Wednesday March 27th, 2013

The exercise:

Write about: the portrait.

More visits with high school friends and their children today. More good times.

But... man, I feel old. When did we all grow up?

Heading back to Vancouver tomorrow. I expect it will be a difficult parting in the morning before we head for the ferry.

Mine:

Though Grandma is long gone now, we still see her whenever we pay a visit to Grandpa. She waits for our arrival in the living room, her portrait covering nearly three quarters of the west wall. Hard to forget her with a reminder like that.

Knowing her, that's just the way she would have liked it.

I think it's a bit much, to be honest. I suspect my husband and children feel the same way, though they've never said anything about it. Their increasing reluctance to make the trip to see Grandpa speaks for itself.

Used to be I could at least get them to stay at a nearby hotel and meet up for dinners and lunches at various cafes and restaurants around town. Now even that much is out of the question.

I can hardly blame them. I'd find a way out of the visits as well, if there was any hope of my not drowning in guilt. Besides, I really owe it to Grandma to keep an eye on her doting husband.

I just really, really wish she hadn't insisted on posing for her portrait in the nude.

4 Comments:

Greg said...

I suppose the oddest thing about seeing high-school friends is that since a lot of the memories you share stop at high-school, there's a kind of sensation of regressing back to that age. You only really wonder if you're old when you walk away and have to return to the present time again and realise how much else has happened between then and now :)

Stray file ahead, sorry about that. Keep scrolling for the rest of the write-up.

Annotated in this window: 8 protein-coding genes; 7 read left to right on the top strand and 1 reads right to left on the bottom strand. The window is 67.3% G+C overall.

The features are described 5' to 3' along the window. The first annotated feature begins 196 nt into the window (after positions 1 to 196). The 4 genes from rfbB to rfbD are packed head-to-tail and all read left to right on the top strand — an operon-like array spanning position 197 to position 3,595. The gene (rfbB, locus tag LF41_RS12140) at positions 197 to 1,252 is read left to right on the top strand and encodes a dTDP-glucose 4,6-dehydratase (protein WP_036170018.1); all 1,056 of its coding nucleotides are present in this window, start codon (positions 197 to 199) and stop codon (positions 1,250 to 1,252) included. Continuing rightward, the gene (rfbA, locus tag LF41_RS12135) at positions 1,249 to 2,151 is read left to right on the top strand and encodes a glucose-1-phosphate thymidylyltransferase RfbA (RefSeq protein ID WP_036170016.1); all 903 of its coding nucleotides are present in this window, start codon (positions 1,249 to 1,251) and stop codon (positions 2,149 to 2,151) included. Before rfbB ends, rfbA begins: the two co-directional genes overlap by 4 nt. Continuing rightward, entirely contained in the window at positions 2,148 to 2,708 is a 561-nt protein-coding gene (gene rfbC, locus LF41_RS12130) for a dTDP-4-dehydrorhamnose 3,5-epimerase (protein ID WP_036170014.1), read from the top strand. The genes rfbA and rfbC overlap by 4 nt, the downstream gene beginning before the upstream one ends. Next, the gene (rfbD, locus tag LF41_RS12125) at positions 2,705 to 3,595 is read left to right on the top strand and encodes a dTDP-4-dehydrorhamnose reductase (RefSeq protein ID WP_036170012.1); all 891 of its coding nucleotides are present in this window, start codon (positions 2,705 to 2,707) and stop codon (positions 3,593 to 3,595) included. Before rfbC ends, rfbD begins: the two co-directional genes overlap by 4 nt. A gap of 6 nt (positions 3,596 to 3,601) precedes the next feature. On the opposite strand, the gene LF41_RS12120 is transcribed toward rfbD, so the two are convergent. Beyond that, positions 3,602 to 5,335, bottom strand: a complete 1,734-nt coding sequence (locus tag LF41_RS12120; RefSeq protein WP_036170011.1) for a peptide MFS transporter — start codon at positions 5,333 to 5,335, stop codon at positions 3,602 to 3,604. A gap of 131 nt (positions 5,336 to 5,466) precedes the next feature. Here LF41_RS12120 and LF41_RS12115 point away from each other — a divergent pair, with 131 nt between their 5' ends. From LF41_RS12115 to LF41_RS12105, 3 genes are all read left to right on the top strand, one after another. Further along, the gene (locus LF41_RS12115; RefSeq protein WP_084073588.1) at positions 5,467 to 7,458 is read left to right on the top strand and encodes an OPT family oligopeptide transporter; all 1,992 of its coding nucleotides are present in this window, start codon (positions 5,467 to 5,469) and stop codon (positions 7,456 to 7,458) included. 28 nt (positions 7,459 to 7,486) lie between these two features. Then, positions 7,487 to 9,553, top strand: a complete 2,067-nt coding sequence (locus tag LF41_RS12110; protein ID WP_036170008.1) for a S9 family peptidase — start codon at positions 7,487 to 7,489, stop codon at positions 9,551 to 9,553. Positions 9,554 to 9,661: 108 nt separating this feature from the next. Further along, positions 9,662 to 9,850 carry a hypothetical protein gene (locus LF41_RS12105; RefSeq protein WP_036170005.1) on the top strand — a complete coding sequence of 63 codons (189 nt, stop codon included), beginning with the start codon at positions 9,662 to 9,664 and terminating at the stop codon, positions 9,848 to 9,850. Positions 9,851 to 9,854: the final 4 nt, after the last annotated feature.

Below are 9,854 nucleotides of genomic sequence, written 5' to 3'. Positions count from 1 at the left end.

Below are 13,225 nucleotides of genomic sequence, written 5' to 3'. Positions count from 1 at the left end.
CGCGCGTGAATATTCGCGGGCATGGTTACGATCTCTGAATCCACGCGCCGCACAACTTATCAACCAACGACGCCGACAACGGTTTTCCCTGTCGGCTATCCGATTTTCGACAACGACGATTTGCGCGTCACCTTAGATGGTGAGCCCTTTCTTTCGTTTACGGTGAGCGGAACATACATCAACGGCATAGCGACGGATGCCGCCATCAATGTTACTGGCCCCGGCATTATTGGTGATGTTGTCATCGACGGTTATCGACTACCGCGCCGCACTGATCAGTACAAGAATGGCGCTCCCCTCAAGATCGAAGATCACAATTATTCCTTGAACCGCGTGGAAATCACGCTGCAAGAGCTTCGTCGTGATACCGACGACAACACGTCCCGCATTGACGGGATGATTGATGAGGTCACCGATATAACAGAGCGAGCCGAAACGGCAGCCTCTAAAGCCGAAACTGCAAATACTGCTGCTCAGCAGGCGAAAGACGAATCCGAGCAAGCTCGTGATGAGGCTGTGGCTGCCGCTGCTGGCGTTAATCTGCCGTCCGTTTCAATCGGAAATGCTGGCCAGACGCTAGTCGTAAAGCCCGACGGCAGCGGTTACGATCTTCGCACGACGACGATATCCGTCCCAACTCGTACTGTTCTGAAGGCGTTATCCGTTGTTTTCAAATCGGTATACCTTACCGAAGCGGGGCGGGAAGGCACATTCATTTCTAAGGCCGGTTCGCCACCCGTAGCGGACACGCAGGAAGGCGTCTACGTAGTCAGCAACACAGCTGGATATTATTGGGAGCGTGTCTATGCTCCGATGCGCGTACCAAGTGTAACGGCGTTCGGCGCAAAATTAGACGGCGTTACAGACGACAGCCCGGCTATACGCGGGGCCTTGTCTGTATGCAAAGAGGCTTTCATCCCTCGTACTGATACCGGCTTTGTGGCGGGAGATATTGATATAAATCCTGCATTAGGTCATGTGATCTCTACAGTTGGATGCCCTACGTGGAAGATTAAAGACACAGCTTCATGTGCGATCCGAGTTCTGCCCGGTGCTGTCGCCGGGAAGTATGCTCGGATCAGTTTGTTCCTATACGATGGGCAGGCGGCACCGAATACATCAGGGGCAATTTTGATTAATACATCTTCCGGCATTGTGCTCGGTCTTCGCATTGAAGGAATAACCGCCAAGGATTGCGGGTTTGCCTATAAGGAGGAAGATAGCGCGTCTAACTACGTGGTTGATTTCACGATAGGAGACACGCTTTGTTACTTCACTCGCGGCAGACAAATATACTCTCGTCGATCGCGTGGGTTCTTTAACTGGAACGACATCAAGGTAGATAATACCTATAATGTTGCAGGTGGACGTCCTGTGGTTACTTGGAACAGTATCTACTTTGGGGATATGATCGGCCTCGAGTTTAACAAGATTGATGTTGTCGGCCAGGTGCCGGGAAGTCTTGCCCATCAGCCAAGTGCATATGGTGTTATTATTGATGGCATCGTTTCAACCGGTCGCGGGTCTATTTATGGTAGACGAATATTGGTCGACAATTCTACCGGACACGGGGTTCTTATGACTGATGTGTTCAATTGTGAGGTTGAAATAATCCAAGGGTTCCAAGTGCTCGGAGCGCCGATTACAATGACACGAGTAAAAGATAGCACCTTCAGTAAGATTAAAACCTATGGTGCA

Hah, I laughed when I got to your last line! I hadn't guessed at all what was going to be unusual about the portrait. She sounds like just the kind of grandma everyone should have.

The portrait
"This is a portrait gallery," said Dax Mr. Bendix, stood next to him, clutching his briefcase and looking like a slightly stunned accountant, nodded.
"Elements of madness," he said. "Portrait painters after a certain age get to be a little odd. Current theories suggest that they're just disposed to be that way."
Dax looked at him. "You said theories," he said, emphasizing the plural.
"Yes." Mr. Bendix sighed. "The other theory is why we're here I suppose. That says that if you spend long enough watching people that closely, you learn to see past the surface and recognise what's underneath. When you paint that, you tend to get called mad." They started to walk. "What do you see on your left?"
Dax looked at a portrait done in muddy greens and browns, and then did a double take.
"A toad," he said. "Squatting on a lily pad, eating a dragonfly."
"Lord Invictus," said Mr. Bendix. "Famous for his factories where conditions approached slave labour. Painted by Gianinni. Next?"
"Uh, that's half a horse," said Dax, his eyes scrunching up in disbelief. "The wrong half, I might add."
"Henrietta Essim," said Mr. Bendix. "Society columnist and gossip, rumoured to host certain parties that never got reported in the press. Painted by Arcimboldo, who apparently knew a lot about Celtic symbology. Next?"
"Anna-Mix," said Dax, his voice heavy.
"Ah," said Mr. Bendix. "That's not a portrait then, that's a mirror." He turned the other way. "She likes it here."